Egyptian actor Youssef El Sherif clarifies ‘steamy scenes’ contract clause

Youssef El Sherif.
Image Credit: Facebook

Youssef El Sherif, the Egyptian actor who starred in the sci-fi series ‘Al Nehaya’ (‘The End’) this Ramadan, has shot down false claims that he refuses to come into any contact with female actors on the sets of his films and TV shows.

The controversy began when fans questioned a particular scene in El Sherif’s latest series and felt that it did not make sense. A false claim emerged that suggested that El Sherif is against certain actions in his roles and that he includes these restrictions in his contracts.

El Sherif has now clarified that his contractual objections are specific to “steamy scenes”.

“The truth is there are extra rules that I place on myself, more than other people, even when it comes to contracts, it’s true. But this has been the case for 10 years or more,” said El Sherif in an interview with TV presenter Ramy Radwan.

“I don’t feel comfortable at all, or find it to be right for me, to have ‘steamy scenes’, for example, with kissing or holding. I don’t feel like it’s right from my point of view, I enforce this in my life and on myself only,” he said.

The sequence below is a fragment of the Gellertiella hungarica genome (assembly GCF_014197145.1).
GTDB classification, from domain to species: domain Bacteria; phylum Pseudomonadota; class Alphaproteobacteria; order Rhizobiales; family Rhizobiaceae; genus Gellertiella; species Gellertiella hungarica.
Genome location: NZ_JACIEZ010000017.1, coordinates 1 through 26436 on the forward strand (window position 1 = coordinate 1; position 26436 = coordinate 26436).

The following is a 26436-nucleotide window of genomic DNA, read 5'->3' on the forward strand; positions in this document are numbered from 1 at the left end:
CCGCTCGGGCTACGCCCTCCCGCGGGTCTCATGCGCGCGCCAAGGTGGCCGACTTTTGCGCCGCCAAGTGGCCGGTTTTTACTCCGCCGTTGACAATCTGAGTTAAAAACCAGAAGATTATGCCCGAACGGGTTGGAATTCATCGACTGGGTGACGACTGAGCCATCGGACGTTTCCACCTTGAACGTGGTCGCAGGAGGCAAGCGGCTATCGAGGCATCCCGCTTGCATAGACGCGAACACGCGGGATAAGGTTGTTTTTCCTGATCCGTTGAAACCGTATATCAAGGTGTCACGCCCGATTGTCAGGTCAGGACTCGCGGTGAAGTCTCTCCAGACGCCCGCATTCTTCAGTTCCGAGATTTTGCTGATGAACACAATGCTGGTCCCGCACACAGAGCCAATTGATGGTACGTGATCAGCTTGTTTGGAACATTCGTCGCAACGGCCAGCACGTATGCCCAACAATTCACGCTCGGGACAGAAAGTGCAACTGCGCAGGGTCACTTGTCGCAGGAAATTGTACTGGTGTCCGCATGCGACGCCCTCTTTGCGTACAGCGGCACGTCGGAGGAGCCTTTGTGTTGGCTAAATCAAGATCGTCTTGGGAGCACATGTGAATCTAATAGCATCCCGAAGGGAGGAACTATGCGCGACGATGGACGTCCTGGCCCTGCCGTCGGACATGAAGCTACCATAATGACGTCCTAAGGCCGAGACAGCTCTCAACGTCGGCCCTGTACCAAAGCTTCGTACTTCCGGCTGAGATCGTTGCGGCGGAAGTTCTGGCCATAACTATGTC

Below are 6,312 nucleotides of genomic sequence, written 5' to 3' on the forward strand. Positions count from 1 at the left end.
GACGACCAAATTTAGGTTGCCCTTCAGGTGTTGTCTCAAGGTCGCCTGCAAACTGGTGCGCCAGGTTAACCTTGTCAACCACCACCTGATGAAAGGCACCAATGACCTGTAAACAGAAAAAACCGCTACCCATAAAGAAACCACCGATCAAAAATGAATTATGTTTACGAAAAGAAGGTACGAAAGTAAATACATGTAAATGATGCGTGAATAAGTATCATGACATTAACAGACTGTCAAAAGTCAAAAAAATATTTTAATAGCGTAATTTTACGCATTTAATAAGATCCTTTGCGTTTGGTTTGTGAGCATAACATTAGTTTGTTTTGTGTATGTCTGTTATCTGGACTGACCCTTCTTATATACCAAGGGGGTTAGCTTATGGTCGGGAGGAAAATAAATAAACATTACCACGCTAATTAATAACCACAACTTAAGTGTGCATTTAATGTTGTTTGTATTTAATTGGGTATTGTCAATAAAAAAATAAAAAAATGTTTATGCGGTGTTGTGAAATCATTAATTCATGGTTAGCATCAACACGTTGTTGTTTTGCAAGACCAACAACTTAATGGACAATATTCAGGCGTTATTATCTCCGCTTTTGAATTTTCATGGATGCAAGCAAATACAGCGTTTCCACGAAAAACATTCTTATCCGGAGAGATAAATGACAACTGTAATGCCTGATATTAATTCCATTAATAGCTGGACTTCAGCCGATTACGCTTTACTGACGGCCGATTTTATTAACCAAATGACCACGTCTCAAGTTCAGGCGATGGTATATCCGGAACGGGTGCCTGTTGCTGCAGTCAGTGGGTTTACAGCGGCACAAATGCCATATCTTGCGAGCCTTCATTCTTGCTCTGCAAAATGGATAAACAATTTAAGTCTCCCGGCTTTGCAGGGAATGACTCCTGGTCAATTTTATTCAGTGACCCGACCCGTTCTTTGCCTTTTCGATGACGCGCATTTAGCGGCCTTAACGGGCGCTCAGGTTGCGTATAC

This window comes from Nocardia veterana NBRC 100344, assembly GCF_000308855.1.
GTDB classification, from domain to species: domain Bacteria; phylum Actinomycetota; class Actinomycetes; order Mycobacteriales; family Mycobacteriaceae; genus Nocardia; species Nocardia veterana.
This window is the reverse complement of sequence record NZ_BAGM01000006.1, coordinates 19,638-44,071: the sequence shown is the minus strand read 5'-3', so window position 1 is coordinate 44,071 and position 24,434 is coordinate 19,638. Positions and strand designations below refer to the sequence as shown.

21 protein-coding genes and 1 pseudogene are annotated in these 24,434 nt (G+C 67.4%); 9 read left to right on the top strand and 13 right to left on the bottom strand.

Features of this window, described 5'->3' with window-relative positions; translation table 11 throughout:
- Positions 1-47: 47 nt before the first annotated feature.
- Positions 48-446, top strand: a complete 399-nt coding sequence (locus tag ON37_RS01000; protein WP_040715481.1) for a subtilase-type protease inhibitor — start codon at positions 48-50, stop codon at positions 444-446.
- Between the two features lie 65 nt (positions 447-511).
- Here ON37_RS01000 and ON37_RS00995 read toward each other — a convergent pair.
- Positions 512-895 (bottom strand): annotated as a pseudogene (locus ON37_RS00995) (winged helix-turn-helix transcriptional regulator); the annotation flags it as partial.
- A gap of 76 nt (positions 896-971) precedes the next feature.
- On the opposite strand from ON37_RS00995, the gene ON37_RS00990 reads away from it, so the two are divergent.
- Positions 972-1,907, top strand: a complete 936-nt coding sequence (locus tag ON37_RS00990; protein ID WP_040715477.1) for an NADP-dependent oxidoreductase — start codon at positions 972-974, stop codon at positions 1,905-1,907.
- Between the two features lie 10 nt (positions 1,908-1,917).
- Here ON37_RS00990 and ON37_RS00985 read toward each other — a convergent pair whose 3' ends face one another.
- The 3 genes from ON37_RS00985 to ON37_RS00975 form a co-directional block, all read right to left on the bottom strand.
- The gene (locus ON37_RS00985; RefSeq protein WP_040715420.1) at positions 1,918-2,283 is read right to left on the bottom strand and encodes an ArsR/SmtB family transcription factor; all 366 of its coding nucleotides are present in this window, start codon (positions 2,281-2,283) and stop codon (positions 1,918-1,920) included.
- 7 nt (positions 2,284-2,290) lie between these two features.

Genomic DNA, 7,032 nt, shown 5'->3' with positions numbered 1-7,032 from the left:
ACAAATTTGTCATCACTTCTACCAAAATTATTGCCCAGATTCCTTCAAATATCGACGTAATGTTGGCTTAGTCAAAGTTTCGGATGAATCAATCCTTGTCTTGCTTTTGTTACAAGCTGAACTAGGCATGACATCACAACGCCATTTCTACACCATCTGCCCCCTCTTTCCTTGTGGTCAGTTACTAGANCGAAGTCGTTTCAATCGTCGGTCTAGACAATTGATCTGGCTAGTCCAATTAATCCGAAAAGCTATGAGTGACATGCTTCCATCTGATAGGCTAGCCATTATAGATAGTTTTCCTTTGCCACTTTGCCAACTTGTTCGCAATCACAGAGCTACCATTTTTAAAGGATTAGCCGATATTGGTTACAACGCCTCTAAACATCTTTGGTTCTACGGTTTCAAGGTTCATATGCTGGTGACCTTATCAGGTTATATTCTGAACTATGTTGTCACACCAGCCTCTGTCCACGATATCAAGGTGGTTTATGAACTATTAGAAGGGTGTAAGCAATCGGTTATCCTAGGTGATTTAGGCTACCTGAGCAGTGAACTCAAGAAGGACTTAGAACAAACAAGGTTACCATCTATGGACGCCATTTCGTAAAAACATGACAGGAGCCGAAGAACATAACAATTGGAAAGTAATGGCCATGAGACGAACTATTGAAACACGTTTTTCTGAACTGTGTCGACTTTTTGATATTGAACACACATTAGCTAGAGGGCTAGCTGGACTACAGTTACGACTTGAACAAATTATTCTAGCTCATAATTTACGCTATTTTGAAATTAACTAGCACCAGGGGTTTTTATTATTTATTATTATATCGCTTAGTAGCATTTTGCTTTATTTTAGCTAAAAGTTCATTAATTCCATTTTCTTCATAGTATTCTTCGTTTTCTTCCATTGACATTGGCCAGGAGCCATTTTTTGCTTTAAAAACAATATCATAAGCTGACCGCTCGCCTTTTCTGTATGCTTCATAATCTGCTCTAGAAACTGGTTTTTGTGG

El Sherif, who is married to author Engy Alaa, said he initially faced problems when he attempted to enforce these boundaries without including them in his contracts. He called it an issue of personal freedom and that it did not have to be forced upon others.

He added that many of his actor friends do not follow the same rules and he does not mean any disrespect towards them, nor does he claim to be morally superior.

Out of context

Ramy Radwan Youssef-1593509465341
TV presenter Ramy Radwan and Youssef El Sherif.

However, El Sherif’s words have since been twisted and both he and reporter Radwan have spoken out.

“Some newspapers have quoted Youssef El Sherif in my interview saying, ‘I put provisions in my business contracts to refuse to come into contact with women.’ The truth is the context of the quote was about him refusing ‘steamy scenes’ in his work an he explained what he meant by that in the interview,” said Radwan.

El Sherif retweeted the journalist’s post and added his own two cents.

“I don’t know how the phrase ‘steamy scenes’ turned into ‘contact with women’ in general we have to assume good intentions,” wrote El Sherif.

He added that the scene in question, which began this whole discussion, had nothing to do with his statements in the first place.

“Imagine that all this controversy is over a claim from a false account. They lied and believed their own lie,” he wrote.

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